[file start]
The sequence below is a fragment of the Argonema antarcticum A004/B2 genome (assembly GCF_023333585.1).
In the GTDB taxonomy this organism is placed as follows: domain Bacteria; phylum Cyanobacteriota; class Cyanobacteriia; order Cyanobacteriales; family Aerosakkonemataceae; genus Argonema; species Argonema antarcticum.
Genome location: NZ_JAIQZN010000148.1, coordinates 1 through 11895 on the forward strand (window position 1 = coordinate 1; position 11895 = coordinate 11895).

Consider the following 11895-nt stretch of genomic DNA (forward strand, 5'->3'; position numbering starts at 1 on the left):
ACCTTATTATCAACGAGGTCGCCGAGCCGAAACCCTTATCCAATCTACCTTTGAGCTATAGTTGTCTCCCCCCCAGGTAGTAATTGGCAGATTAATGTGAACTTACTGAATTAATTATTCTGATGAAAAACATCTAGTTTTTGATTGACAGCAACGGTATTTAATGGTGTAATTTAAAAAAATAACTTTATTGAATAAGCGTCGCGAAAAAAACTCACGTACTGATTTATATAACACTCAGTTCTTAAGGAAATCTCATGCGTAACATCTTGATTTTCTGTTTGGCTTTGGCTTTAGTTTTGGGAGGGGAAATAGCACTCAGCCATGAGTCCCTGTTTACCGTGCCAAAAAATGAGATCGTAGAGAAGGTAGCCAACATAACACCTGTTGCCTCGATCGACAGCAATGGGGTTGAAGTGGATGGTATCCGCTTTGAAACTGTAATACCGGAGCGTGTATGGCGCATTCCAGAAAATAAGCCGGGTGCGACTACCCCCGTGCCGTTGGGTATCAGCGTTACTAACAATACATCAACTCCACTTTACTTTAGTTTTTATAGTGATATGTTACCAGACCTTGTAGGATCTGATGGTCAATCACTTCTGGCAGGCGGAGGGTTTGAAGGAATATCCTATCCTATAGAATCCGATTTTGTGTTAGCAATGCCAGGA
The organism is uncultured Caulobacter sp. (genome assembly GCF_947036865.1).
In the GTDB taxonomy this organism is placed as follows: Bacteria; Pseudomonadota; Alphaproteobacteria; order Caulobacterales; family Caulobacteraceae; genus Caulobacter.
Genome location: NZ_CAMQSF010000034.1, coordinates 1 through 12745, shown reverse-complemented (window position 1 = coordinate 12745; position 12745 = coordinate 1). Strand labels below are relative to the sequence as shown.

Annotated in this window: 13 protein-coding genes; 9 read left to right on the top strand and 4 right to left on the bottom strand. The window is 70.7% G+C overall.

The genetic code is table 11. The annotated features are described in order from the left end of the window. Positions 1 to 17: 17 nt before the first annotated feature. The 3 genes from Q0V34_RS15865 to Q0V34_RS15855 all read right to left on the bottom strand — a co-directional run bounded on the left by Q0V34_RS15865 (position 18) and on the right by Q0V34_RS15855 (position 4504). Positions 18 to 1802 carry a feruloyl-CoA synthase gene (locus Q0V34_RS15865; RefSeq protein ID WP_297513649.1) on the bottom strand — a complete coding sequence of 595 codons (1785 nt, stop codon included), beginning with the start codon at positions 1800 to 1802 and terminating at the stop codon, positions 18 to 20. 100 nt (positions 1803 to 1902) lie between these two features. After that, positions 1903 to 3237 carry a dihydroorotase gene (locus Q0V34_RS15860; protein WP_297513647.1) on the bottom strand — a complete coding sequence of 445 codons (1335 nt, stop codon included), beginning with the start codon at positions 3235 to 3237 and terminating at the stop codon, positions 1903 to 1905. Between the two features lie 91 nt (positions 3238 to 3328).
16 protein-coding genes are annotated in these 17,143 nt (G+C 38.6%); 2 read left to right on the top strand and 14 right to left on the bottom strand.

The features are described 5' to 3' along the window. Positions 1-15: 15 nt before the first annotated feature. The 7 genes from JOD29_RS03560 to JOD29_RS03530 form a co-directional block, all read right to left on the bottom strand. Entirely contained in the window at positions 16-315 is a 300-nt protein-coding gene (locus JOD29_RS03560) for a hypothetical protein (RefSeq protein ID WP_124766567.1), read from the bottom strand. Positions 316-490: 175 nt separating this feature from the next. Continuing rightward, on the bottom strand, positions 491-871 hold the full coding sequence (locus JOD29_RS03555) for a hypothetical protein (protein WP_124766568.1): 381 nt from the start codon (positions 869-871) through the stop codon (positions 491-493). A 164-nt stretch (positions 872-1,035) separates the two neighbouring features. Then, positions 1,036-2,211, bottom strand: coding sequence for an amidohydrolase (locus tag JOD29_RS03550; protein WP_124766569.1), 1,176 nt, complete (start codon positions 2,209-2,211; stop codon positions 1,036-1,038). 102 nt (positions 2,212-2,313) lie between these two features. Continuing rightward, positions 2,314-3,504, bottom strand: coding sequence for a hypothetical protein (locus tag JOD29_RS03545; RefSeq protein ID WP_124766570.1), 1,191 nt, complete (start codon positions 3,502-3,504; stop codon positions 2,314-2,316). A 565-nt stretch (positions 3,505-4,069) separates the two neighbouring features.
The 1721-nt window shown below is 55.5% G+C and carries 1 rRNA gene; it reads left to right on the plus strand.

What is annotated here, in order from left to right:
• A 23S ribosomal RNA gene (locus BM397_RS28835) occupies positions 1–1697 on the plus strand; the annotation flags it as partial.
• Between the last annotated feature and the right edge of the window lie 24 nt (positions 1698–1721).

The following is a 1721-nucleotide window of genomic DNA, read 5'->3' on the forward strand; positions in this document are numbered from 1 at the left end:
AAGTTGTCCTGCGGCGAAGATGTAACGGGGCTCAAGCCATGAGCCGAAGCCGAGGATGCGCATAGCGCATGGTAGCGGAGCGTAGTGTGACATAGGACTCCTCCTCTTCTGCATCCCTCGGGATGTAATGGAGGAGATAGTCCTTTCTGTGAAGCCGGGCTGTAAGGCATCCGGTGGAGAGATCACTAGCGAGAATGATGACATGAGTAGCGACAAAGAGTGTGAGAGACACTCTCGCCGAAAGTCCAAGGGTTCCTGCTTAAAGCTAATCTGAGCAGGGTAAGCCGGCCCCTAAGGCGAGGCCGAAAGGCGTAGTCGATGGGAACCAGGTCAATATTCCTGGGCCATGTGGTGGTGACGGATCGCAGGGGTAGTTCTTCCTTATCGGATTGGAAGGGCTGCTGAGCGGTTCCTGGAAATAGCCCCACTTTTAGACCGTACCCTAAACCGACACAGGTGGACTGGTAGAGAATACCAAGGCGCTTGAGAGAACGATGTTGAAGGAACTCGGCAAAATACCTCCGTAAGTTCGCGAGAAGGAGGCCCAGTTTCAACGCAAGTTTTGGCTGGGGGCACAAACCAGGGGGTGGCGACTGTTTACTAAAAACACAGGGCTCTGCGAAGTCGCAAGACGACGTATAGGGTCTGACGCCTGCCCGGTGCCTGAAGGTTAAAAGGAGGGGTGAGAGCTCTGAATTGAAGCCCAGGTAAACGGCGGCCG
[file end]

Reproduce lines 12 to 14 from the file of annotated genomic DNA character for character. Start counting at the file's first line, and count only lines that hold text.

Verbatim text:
The features are described 5' to 3' along the window. Positions 1-15: 15 nt before the first annotated feature. The 7 genes from JOD29_RS03560 to JOD29_RS03530 form a co-directional block, all read right to left on the bottom strand. Entirely contained in the window at positions 16-315 is a 300-nt protein-coding gene (locus JOD29_RS03560) for a hypothetical protein (RefSeq protein ID WP_124766567.1), read from the bottom strand. Positions 316-490: 175 nt separating this feature from the next. Continuing rightward, on the bottom strand, positions 491-871 hold the full coding sequence (locus JOD29_RS03555) for a hypothetical protein (protein WP_124766568.1): 381 nt from the start codon (positions 869-871) through the stop codon (positions 491-493). A 164-nt stretch (positions 872-1,035) separates the two neighbouring features. Then, positions 1,036-2,211, bottom strand: coding sequence for an amidohydrolase (locus tag JOD29_RS03550; protein WP_124766569.1), 1,176 nt, complete (start codon positions 2,209-2,211; stop codon positions 1,036-1,038). 102 nt (positions 2,212-2,313) lie between these two features. Continuing rightward, positions 2,314-3,504, bottom strand: coding sequence for a hypothetical protein (locus tag JOD29_RS03545; RefSeq protein ID WP_124766570.1), 1,191 nt, complete (start codon positions 3,502-3,504; stop codon positions 2,314-2,316). A 565-nt stretch (positions 3,505-4,069) separates the two neighbouring features.
The 1721-nt window shown below is 55.5% G+C and carries 1 rRNA gene; it reads left to right on the plus strand.

What is annotated here, in order from left to right: